Next, taking input helps your former colleagues feel included and valued because they are able to share their perspectives.
And lastly, taking an inclusive approach can make you appear more self-assured, secure and confident, because you aren’t focussed on trying to appear like you have all the answers.
You’ll likely seem like the “bigger person” because you’re putting your ego aside and leading in a way that’s good for the team, not just for you.Learn More: 3 Ingredients For a Great Team Culture.
4. When Leading Former Colleagues, Set Clear Boundaries
In your former role, there were probably a few people who you liked the best. You had the closest relationship and tended to have close discussions about what was going on at work.
Now, things have changed. Having these discussions with someone who is now a team member may not be as appropriate. You may be seen as playing favourites if you maintain these relationships in the same way as when you were a peer.
It’s a tricky balancing act, for sure. On the one hand, you don’t want to “freeze” people out who you used to be close to. On the other hand, maintaining the same relationship may not be a great idea either.
It can be helpful to set expectations with your closest peers about the change in dynamic, and the differences in the way you might need to communicate going forward.
Clear boundaries are now needed, where they might not have been before. This might ruffle a few feathers, but hopefully people will be understanding when they can empathise with your new position.Learn More: Thoughtful Leader Podcast #104: Why Leaders Must Set Boundaries at Work.
5. Show Persistence and Monitor the Scene
Sometimes it can take a little time for a leadership change like this to “sink in”. People need time to adjust, particularly if there are strong feelings associated with the change.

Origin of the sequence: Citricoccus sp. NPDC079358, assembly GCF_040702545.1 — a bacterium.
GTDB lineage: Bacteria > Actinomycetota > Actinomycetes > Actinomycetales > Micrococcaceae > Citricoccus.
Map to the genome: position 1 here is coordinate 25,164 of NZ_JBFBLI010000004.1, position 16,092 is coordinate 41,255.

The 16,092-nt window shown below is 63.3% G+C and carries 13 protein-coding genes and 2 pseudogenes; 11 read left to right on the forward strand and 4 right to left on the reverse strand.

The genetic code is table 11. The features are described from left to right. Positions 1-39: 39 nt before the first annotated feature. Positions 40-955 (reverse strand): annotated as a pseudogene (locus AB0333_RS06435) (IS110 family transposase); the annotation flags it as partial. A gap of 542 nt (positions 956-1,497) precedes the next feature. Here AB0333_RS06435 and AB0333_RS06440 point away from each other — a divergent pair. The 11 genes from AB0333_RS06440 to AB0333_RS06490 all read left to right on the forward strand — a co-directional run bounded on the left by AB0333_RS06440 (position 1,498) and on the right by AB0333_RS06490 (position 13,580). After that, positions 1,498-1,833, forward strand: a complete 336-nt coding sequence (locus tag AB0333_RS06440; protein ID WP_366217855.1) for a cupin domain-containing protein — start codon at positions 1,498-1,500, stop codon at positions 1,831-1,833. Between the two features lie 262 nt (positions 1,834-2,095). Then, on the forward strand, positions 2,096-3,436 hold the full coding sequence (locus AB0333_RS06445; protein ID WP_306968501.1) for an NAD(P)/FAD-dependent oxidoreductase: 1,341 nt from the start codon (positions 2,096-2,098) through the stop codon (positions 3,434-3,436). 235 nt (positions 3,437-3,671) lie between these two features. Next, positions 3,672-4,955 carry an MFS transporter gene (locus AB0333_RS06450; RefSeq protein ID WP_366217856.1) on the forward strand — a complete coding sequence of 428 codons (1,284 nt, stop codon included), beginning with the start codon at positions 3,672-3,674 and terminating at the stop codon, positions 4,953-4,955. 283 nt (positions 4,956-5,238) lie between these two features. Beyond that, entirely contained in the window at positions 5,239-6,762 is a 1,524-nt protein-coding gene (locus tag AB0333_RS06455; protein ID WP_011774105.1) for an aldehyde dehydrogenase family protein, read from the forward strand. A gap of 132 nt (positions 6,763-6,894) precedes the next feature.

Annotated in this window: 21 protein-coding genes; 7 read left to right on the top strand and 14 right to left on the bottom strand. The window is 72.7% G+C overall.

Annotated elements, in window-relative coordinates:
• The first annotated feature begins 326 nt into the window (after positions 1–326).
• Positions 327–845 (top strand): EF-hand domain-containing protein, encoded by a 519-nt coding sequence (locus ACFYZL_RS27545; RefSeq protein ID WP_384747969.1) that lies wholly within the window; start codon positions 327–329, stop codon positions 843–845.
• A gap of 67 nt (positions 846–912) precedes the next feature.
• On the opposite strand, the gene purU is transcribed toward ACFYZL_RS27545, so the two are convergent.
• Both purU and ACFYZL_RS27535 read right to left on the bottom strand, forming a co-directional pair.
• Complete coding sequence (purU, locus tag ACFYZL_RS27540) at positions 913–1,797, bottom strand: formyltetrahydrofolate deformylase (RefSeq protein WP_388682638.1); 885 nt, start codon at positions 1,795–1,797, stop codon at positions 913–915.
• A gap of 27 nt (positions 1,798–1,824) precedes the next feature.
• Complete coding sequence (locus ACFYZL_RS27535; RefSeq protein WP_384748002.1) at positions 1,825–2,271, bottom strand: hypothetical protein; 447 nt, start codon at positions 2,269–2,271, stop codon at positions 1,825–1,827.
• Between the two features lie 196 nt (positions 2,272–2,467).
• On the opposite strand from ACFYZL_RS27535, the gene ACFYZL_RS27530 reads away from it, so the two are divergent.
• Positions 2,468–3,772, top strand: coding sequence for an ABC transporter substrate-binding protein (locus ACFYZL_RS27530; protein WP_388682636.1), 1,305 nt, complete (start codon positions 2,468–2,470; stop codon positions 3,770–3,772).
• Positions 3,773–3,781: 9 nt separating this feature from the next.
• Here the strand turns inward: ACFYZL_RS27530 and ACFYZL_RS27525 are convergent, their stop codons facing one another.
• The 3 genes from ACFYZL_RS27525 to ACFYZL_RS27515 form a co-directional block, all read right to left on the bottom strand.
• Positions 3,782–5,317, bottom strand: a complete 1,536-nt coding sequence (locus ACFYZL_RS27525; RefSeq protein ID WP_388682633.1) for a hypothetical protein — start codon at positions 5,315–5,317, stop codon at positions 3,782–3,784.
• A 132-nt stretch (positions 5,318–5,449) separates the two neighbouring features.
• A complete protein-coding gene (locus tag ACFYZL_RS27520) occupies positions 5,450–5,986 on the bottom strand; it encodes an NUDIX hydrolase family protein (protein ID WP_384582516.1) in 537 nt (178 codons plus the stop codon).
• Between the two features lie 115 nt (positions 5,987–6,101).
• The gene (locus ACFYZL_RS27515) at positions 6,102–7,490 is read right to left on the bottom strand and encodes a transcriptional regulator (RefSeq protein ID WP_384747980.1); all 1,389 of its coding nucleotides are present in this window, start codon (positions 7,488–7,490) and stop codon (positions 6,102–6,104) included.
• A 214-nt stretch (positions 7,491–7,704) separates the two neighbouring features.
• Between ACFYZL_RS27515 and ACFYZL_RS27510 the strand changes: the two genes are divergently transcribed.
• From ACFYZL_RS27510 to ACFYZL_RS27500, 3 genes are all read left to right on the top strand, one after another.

When you take the step up, it’s a good idea to take notice of the reactions of your team as you transition into your role.
Some may be supportive, and others may show a little resistance. It could take some time for them to become comfortable with the changes that have happened in the team.
If you’re noticing resistance, standoffish or disruptive behaviour from a former colleague, it can be beneficial to clear the air by directly discussing and acknowledging the potential discomfort for the team.
This can open up the opportunity for a conversation to occur, where team members can air their grievances and issues. You don’t necessarily need to provide solutions or apologise, but even acknowledging the situation can be helpful.
If the situation doesn’t “simmer down” after a while, then it might be time to head to #6.
6. Tackle Issues Swiftly
If a problematic attitude or behaviour is starting to cause problems, it’s best to tackle it sooner rather than later, especially if it is causing disruption to other team members.
It won’t be easy, but you’ll need to potentially have a challenging conversation with your former colleague, if you’re going to resolve the situation.
Keeping a calm, level-headed demeanour is important. It can also be helpful to provide rational explanations and not try to shut down the problem like you’re exercising your authority too hard.
However, the important part is that team members know that ongoing bad behaviour won’t be permissible, which could lead to further warnings or formal consequences down the track.
It might be an awkward situation, but this doesn’t mean you can let bad behaviour flourish.Learn More: Avoiding a Difficult Conversation? Ask Yourself These 3 Questions.
Leading former colleagues can certainly be awkward and at times, difficult. However, sometimes you’ll need to work through a challenge like this to take advantage of a good leadership opportunity.
A mature, calm and measured response is often the best way to make progress. In no time, your former peers will adjust and the friction will hopefully be a thing of the past.
Have you ever had to start leading former colleagues, when originally you were one of the team? What happened and how did you manage the transition? Let me and all the other thoughtful leaders know in the comments below!